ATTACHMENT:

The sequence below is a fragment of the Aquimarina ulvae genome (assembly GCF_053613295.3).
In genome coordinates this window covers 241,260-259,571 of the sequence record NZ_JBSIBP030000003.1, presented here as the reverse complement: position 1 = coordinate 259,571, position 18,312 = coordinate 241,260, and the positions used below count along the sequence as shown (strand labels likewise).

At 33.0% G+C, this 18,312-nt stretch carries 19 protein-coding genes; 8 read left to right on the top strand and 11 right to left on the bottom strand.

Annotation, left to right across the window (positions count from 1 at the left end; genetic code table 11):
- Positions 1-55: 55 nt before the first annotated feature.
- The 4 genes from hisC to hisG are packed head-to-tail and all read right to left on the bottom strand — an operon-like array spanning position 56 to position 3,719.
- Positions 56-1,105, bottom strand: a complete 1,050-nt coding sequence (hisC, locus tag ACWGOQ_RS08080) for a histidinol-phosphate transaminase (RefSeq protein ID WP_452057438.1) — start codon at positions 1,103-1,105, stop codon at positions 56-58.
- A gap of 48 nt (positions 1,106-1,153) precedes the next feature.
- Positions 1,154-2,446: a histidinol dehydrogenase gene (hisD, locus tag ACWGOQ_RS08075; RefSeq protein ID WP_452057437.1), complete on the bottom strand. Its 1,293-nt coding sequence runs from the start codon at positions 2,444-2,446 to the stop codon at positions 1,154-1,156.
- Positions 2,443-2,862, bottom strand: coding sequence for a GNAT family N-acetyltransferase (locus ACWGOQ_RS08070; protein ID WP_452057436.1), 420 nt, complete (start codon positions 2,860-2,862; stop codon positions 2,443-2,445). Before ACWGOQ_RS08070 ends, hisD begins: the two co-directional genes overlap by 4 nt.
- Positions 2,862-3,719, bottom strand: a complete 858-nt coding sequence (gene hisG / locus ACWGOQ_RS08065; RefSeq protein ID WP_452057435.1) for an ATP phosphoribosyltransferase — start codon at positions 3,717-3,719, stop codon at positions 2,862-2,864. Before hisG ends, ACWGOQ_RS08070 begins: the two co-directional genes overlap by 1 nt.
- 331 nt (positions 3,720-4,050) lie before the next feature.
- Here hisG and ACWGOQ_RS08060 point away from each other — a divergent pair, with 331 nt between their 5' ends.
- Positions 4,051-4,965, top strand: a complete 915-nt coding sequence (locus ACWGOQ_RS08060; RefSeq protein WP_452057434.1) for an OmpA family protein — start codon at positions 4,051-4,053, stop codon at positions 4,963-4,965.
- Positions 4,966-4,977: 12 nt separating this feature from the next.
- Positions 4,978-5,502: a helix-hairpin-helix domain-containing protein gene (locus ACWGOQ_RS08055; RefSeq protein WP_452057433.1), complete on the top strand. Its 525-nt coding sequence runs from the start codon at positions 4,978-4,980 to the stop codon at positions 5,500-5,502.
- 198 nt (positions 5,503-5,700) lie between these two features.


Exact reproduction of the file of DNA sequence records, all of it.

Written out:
The sequence below is a fragment of the Aquimarina ulvae genome (assembly GCF_053613295.3).
In genome coordinates this window covers 241,260-259,571 of the sequence record NZ_JBSIBP030000003.1, presented here as the reverse complement: position 1 = coordinate 259,571, position 18,312 = coordinate 241,260, and the positions used below count along the sequence as shown (strand labels likewise).

At 33.0% G+C, this 18,312-nt stretch carries 19 protein-coding genes; 8 read left to right on the top strand and 11 right to left on the bottom strand.

Annotation, left to right across the window (positions count from 1 at the left end; genetic code table 11):
- Positions 1-55: 55 nt before the first annotated feature.
- The 4 genes from hisC to hisG are packed head-to-tail and all read right to left on the bottom strand — an operon-like array spanning position 56 to position 3,719.
- Positions 56-1,105, bottom strand: a complete 1,050-nt coding sequence (hisC, locus tag ACWGOQ_RS08080) for a histidinol-phosphate transaminase (RefSeq protein ID WP_452057438.1) — start codon at positions 1,103-1,105, stop codon at positions 56-58.
- A gap of 48 nt (positions 1,106-1,153) precedes the next feature.
- Positions 1,154-2,446: a histidinol dehydrogenase gene (hisD, locus tag ACWGOQ_RS08075; RefSeq protein ID WP_452057437.1), complete on the bottom strand. Its 1,293-nt coding sequence runs from the start codon at positions 2,444-2,446 to the stop codon at positions 1,154-1,156.
- Positions 2,443-2,862, bottom strand: coding sequence for a GNAT family N-acetyltransferase (locus ACWGOQ_RS08070; protein ID WP_452057436.1), 420 nt, complete (start codon positions 2,860-2,862; stop codon positions 2,443-2,445). Before ACWGOQ_RS08070 ends, hisD begins: the two co-directional genes overlap by 4 nt.
- Positions 2,862-3,719, bottom strand: a complete 858-nt coding sequence (gene hisG / locus ACWGOQ_RS08065; RefSeq protein ID WP_452057435.1) for an ATP phosphoribosyltransferase — start codon at positions 3,717-3,719, stop codon at positions 2,862-2,864. Before hisG ends, ACWGOQ_RS08070 begins: the two co-directional genes overlap by 1 nt.
- 331 nt (positions 3,720-4,050) lie before the next feature.
- Here hisG and ACWGOQ_RS08060 point away from each other — a divergent pair, with 331 nt between their 5' ends.
- Positions 4,051-4,965, top strand: a complete 915-nt coding sequence (locus ACWGOQ_RS08060; RefSeq protein WP_452057434.1) for an OmpA family protein — start codon at positions 4,051-4,053, stop codon at positions 4,963-4,965.
- Positions 4,966-4,977: 12 nt separating this feature from the next.
- Positions 4,978-5,502: a helix-hairpin-helix domain-containing protein gene (locus ACWGOQ_RS08055; RefSeq protein WP_452057433.1), complete on the top strand. Its 525-nt coding sequence runs from the start codon at positions 4,978-4,980 to the stop codon at positions 5,500-5,502.
- 198 nt (positions 5,503-5,700) lie between these two features.